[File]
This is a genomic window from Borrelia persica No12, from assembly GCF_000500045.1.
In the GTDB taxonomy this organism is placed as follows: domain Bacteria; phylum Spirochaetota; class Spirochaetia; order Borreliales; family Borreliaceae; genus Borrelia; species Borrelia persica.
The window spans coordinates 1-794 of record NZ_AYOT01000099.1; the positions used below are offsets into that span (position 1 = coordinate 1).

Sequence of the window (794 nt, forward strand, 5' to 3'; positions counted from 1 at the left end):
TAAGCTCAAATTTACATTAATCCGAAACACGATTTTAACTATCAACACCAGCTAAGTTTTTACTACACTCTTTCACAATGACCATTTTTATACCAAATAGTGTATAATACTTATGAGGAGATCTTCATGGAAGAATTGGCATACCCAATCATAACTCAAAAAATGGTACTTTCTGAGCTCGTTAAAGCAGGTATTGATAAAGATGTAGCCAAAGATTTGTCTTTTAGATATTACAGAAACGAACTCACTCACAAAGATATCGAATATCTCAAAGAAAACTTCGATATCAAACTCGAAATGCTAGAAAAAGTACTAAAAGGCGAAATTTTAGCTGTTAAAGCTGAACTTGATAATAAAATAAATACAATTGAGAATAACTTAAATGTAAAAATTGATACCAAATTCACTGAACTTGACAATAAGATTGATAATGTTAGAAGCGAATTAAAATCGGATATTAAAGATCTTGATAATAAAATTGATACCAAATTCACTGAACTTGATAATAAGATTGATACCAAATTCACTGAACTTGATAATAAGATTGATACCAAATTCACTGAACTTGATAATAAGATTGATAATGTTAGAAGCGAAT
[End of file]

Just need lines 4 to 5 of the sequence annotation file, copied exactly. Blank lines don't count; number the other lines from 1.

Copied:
Sequence of the window (794 nt, forward strand, 5' to 3'; positions counted from 1 at the left end):
TAAGCTCAAATTTACATTAATCCGAAACACGATTTTAACTATCAACACCAGCTAAGTTTTTACTACACTCTTTCACAATGACCATTTTTATACCAAATAGTGTATAATACTTATGAGGAGATCTTCATGGAAGAATTGGCATACCCAATCATAACTCAAAAAATGGTACTTTCTGAGCTCGTTAAAGCAGGTATTGATAAAGATGTAGCCAAAGATTTGTCTTTTAGATATTACAGAAACGAACTCACTCACAAAGATATCGAATATCTCAAAGAAAACTTCGATATCAAACTCGAAATGCTAGAAAAAGTACTAAAAGGCGAAATTTTAGCTGTTAAAGCTGAACTTGATAATAAAATAAATACAATTGAGAATAACTTAAATGTAAAAATTGATACCAAATTCACTGAACTTGACAATAAGATTGATAATGTTAGAAGCGAATTAAAATCGGATATTAAAGATCTTGATAATAAAATTGATACCAAATTCACTGAACTTGATAATAAGATTGATACCAAATTCACTGAACTTGATAATAAGATTGATACCAAATTCACTGAACTTGATAATAAGATTGATAATGTTAGAAGCGAAT